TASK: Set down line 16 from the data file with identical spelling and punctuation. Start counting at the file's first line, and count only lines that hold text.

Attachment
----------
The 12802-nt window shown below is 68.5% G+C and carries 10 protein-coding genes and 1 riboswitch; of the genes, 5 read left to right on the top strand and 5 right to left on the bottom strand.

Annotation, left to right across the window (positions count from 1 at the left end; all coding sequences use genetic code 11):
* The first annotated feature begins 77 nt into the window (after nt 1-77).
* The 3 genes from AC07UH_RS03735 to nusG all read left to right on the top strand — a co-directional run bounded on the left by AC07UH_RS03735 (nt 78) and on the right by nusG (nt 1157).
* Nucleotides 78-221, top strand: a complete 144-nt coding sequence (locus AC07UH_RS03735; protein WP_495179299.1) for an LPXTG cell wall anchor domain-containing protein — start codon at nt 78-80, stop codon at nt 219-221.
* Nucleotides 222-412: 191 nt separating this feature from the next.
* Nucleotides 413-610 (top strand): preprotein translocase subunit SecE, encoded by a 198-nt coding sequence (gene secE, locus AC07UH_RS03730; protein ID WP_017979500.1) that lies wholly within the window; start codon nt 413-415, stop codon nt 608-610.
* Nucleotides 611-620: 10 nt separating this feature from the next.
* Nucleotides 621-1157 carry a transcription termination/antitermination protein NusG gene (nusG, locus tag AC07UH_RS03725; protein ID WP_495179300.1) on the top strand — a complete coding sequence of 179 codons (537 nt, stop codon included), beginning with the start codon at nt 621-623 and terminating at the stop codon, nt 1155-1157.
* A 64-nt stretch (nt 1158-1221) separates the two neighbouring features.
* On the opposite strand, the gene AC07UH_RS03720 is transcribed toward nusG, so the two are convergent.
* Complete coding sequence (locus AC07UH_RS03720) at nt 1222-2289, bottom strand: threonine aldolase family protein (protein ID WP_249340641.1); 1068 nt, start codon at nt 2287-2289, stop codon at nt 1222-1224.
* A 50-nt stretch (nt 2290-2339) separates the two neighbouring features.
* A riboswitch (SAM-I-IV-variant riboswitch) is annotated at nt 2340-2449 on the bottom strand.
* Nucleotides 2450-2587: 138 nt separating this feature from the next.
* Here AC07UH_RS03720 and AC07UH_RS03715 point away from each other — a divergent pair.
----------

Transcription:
* Here AC07UH_RS03720 and AC07UH_RS03715 point away from each other — a divergent pair.